Gervais revives David Brent for hilarious videos just as the U.S. version of his show preps for a grand finale.
By Jere Hester ••
David Brent, the insufferable, self-deluded middle management drone from the original UK version of "The Office," never met a spotlight he didn’t try to clumsily grab. So it shouldn't come as a surprise that Ricky Gervais’ most enduring wince-inducing creation is creeping back just as the American edition of the show wraps the final episode of its storied nine-season stint on NBC.
Gervais stars as Brent in a pair of videos made for Britain's annual Comic Relief charity fundraiser, offering a hilarious reminder of how "The Office" started as the longest-running version gets ready to close for business. The clips also underscore the differences in branches of a classic comedy franchise that gave us two forever linked, but annoying-in-his-own-way characters in David Brent and Michael Scott.
Gervais' Brent is a wannabe comedian who proved grating, manipulative, clueless and pathetic, though in the end it was near impossible to hate him. Steve Carell's Scott is a wannabe comedian who proved grating, manipulative, clueless and pathetic, though in the end it was near impossible not to like him.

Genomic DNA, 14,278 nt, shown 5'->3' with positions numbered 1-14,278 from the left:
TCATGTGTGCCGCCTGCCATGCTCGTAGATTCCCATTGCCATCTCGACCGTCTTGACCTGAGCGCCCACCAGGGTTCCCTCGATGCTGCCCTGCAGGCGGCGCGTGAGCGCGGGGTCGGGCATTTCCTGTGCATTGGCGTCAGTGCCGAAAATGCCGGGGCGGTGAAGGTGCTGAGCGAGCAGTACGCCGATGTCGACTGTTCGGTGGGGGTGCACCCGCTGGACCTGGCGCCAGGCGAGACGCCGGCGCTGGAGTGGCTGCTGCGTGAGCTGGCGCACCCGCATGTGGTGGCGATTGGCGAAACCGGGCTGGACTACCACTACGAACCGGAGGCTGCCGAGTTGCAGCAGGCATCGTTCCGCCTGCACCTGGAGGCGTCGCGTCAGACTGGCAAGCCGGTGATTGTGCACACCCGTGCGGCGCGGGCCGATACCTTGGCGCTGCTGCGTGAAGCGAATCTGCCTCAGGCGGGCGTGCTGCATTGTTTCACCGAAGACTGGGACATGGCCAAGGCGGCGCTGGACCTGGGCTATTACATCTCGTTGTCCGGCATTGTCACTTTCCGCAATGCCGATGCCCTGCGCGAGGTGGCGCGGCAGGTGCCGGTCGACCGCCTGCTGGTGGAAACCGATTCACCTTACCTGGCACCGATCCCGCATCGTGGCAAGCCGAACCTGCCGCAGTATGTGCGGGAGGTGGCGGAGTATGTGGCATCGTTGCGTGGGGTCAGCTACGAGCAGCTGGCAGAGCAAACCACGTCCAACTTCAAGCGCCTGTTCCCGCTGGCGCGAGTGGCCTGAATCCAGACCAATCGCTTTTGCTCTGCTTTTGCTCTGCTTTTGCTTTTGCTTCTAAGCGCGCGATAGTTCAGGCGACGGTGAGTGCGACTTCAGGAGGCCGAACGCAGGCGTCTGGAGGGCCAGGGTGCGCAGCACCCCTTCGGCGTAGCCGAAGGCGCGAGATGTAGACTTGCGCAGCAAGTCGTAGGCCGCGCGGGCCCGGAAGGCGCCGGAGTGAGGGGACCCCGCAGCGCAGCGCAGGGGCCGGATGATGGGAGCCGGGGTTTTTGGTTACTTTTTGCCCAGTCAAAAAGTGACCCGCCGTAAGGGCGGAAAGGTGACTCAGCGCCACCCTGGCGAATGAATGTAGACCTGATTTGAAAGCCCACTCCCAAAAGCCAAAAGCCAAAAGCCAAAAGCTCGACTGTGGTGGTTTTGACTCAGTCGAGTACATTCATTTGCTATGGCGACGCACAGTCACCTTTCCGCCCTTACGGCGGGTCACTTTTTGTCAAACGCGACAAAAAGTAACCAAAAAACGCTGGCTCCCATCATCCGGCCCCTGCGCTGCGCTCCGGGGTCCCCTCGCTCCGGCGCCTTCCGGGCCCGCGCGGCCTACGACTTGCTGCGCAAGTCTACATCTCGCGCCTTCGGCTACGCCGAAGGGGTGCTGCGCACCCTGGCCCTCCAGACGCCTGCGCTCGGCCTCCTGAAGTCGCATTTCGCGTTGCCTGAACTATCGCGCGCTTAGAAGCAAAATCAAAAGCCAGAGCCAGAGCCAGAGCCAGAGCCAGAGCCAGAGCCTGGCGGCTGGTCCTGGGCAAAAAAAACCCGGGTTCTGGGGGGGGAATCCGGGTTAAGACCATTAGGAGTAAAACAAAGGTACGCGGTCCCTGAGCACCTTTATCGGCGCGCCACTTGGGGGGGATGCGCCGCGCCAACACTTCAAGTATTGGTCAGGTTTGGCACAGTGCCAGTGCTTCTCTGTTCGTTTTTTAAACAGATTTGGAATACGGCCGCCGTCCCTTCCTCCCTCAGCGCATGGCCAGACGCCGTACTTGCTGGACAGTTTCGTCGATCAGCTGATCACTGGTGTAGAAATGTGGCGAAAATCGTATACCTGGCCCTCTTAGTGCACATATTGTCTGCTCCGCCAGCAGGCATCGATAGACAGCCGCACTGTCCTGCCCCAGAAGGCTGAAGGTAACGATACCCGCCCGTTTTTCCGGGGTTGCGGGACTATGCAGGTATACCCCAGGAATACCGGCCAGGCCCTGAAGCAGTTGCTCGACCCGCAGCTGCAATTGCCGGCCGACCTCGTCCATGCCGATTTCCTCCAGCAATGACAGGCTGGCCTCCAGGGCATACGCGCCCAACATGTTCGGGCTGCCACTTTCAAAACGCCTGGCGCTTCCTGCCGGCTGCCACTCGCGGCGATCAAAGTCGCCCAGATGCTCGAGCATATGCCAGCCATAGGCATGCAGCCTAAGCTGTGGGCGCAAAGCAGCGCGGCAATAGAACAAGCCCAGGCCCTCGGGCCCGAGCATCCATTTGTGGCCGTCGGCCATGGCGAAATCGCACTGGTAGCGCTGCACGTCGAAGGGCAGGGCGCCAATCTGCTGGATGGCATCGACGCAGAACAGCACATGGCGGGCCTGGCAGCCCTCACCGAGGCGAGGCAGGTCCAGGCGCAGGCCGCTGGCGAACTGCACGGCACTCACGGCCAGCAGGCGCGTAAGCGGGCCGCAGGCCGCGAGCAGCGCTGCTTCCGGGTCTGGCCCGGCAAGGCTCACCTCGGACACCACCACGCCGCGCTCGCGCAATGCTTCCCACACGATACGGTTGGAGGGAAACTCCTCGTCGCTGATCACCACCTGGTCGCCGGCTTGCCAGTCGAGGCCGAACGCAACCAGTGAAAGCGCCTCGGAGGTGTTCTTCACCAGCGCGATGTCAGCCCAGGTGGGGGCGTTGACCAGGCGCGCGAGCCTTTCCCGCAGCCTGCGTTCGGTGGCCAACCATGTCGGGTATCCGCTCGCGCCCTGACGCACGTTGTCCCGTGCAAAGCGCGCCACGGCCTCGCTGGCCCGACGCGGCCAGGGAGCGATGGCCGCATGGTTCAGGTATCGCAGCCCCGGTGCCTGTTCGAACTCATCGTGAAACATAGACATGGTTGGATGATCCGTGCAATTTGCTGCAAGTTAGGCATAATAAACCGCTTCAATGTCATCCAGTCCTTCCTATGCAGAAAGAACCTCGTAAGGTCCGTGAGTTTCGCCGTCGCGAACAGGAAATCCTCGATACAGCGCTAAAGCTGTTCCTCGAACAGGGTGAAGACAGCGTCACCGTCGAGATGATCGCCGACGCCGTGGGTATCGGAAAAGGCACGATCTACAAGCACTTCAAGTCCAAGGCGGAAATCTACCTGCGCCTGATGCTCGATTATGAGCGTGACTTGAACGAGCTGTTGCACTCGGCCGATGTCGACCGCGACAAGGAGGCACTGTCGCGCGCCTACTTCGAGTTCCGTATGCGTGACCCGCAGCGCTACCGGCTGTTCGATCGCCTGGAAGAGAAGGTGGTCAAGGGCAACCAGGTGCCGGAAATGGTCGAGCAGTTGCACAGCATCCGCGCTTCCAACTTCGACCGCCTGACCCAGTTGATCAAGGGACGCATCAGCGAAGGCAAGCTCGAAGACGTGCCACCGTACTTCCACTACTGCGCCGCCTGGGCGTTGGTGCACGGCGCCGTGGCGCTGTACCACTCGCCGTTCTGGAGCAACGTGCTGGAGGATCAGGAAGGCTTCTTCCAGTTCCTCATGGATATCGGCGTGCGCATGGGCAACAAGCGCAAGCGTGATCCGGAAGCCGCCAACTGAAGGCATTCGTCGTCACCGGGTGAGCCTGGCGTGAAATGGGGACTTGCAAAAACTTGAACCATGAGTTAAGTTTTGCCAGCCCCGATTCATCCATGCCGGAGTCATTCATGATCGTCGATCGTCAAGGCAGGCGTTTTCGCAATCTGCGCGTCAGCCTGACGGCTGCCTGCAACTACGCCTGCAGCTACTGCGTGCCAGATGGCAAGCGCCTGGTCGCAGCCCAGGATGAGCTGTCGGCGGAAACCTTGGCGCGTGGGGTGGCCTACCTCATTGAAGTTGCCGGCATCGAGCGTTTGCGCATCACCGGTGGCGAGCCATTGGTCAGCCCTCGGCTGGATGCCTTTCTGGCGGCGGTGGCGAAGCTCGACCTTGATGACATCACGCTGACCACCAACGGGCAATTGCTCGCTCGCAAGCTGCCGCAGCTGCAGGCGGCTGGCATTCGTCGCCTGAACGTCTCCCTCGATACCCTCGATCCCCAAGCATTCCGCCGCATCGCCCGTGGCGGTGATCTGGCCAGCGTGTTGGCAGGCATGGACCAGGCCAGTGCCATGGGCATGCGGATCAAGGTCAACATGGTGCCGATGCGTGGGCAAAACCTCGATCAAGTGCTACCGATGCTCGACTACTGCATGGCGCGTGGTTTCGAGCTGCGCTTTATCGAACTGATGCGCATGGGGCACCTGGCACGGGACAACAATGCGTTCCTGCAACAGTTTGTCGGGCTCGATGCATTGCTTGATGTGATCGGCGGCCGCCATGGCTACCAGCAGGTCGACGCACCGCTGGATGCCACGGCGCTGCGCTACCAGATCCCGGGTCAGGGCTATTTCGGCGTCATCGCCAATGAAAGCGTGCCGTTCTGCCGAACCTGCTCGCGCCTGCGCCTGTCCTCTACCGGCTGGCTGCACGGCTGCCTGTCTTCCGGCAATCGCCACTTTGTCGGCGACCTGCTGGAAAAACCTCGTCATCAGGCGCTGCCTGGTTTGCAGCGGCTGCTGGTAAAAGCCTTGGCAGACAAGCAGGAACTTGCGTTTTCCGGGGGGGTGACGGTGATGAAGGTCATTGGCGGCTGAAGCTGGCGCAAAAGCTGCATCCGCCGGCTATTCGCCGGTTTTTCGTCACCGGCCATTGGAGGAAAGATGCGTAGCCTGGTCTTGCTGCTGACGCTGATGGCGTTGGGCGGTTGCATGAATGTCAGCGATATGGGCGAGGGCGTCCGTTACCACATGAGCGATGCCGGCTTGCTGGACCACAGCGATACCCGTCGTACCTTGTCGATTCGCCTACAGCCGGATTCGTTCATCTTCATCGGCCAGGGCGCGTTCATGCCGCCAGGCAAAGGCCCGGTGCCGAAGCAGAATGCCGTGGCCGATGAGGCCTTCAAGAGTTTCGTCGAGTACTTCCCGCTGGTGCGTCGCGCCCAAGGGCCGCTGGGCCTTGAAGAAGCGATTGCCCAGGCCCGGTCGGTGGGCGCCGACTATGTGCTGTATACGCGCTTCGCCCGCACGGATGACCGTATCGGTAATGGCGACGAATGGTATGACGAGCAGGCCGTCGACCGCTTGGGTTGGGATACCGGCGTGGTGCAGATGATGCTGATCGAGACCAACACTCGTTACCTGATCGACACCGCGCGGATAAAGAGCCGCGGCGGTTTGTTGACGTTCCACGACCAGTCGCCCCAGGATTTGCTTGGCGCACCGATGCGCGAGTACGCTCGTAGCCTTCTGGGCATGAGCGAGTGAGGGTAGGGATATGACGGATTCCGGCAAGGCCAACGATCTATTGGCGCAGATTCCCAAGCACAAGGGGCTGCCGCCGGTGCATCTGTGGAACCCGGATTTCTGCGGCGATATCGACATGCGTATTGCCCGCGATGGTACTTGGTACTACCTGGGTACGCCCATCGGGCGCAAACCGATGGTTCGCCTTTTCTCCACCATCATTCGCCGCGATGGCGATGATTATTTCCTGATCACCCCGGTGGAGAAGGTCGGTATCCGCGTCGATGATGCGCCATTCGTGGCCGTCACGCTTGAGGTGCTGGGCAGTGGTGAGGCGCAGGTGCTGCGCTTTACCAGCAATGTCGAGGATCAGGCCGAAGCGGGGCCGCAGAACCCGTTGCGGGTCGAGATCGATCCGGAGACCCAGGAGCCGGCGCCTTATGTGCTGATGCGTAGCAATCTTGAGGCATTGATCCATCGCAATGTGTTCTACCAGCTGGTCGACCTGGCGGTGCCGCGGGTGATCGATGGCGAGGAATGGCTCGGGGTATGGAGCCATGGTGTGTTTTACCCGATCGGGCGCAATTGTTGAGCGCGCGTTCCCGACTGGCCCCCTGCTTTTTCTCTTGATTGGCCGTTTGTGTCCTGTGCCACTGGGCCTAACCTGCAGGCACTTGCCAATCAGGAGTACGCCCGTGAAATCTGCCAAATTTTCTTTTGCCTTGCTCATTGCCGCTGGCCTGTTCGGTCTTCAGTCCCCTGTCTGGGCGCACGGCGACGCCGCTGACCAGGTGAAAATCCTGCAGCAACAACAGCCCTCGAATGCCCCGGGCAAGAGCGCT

That's a result not just of distinctive comedy styles, but of the differing demands in producing one show that yielded the equivalent of 14 episodes and another that will end in May with its 200th installment. Far more so than Michael Scott, David Brent was both hard to watch – and not to watch – as he verbally dug himself into pits of cringe.
We can say the same for the new videos in which Brent, still clad in a cheap polyester suit, fashions himself as a music promoter whose office is a pub where, unlike "Cheers," nobody knows his name – or will admit to it. He's putting together a video for a young hip hop artist named Dom Johnson, but winds up bulling his way into the production with his own reggae number, a characteristically misguided plea for racial harmony called, "Equality Street." The song and accompanying video are equal-opportunity offenders (as Brent puts it: "It's mega racial but anti-racist").
Brent seems thrilled to be followed around again by the unseen documentary crew, nearly a decade after his last day at “The Office” and two years after Gervais’ cameos as Brent in Carell's final season. We're thrilled, too: Even if “The Office” is soon leaving TV for good, it’s oddly comforting to know David Brent can still make us squirm as we laugh. Check out the videos below: